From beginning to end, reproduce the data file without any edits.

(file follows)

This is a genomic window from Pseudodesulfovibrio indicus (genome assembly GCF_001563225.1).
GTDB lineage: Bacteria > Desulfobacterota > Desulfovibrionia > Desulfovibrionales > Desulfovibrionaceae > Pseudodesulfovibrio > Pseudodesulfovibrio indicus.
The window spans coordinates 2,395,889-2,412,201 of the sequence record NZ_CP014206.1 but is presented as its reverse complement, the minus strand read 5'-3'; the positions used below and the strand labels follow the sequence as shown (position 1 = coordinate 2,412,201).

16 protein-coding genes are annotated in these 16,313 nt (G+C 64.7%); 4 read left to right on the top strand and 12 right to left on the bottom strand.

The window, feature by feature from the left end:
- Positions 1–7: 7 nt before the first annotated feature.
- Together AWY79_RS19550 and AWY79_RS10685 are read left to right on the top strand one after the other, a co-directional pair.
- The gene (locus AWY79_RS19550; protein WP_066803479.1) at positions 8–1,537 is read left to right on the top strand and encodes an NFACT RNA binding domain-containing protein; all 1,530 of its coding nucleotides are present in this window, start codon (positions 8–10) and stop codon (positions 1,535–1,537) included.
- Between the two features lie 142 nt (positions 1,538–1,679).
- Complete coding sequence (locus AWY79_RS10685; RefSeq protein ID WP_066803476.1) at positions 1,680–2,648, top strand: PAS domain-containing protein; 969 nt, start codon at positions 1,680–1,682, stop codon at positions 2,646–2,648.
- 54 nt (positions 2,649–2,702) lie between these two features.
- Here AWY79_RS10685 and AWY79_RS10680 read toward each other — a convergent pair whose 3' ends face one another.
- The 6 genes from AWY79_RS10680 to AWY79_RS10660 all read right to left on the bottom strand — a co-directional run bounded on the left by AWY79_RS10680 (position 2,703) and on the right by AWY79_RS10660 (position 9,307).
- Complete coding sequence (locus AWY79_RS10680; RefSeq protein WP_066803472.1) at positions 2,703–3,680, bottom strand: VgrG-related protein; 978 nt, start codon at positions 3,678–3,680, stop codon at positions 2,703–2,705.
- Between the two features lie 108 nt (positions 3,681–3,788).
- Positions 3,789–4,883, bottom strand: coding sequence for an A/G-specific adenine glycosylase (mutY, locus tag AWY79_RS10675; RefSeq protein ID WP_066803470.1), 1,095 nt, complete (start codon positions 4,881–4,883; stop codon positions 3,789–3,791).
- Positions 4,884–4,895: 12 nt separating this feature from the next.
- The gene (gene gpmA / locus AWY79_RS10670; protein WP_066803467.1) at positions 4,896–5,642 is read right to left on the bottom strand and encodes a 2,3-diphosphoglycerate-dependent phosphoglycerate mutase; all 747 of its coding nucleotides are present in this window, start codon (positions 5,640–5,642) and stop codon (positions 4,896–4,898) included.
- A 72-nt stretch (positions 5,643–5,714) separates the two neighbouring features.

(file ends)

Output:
This is a genomic window from Pseudodesulfovibrio indicus (genome assembly GCF_001563225.1).
GTDB lineage: Bacteria > Desulfobacterota > Desulfovibrionia > Desulfovibrionales > Desulfovibrionaceae > Pseudodesulfovibrio > Pseudodesulfovibrio indicus.
The window spans coordinates 2,395,889-2,412,201 of the sequence record NZ_CP014206.1 but is presented as its reverse complement, the minus strand read 5'-3'; the positions used below and the strand labels follow the sequence as shown (position 1 = coordinate 2,412,201).

16 protein-coding genes are annotated in these 16,313 nt (G+C 64.7%); 4 read left to right on the top strand and 12 right to left on the bottom strand.

The window, feature by feature from the left end:
- Positions 1–7: 7 nt before the first annotated feature.
- Together AWY79_RS19550 and AWY79_RS10685 are read left to right on the top strand one after the other, a co-directional pair.
- The gene (locus AWY79_RS19550; protein WP_066803479.1) at positions 8–1,537 is read left to right on the top strand and encodes an NFACT RNA binding domain-containing protein; all 1,530 of its coding nucleotides are present in this window, start codon (positions 8–10) and stop codon (positions 1,535–1,537) included.
- Between the two features lie 142 nt (positions 1,538–1,679).
- Complete coding sequence (locus AWY79_RS10685; RefSeq protein ID WP_066803476.1) at positions 1,680–2,648, top strand: PAS domain-containing protein; 969 nt, start codon at positions 1,680–1,682, stop codon at positions 2,646–2,648.
- 54 nt (positions 2,649–2,702) lie between these two features.
- Here AWY79_RS10685 and AWY79_RS10680 read toward each other — a convergent pair whose 3' ends face one another.
- The 6 genes from AWY79_RS10680 to AWY79_RS10660 all read right to left on the bottom strand — a co-directional run bounded on the left by AWY79_RS10680 (position 2,703) and on the right by AWY79_RS10660 (position 9,307).
- Complete coding sequence (locus AWY79_RS10680; RefSeq protein WP_066803472.1) at positions 2,703–3,680, bottom strand: VgrG-related protein; 978 nt, start codon at positions 3,678–3,680, stop codon at positions 2,703–2,705.
- Between the two features lie 108 nt (positions 3,681–3,788).
- Positions 3,789–4,883, bottom strand: coding sequence for an A/G-specific adenine glycosylase (mutY, locus tag AWY79_RS10675; RefSeq protein ID WP_066803470.1), 1,095 nt, complete (start codon positions 4,881–4,883; stop codon positions 3,789–3,791).
- Positions 4,884–4,895: 12 nt separating this feature from the next.
- The gene (gene gpmA / locus AWY79_RS10670; protein WP_066803467.1) at positions 4,896–5,642 is read right to left on the bottom strand and encodes a 2,3-diphosphoglycerate-dependent phosphoglycerate mutase; all 747 of its coding nucleotides are present in this window, start codon (positions 5,640–5,642) and stop codon (positions 4,896–4,898) included.
- A 72-nt stretch (positions 5,643–5,714) separates the two neighbouring features.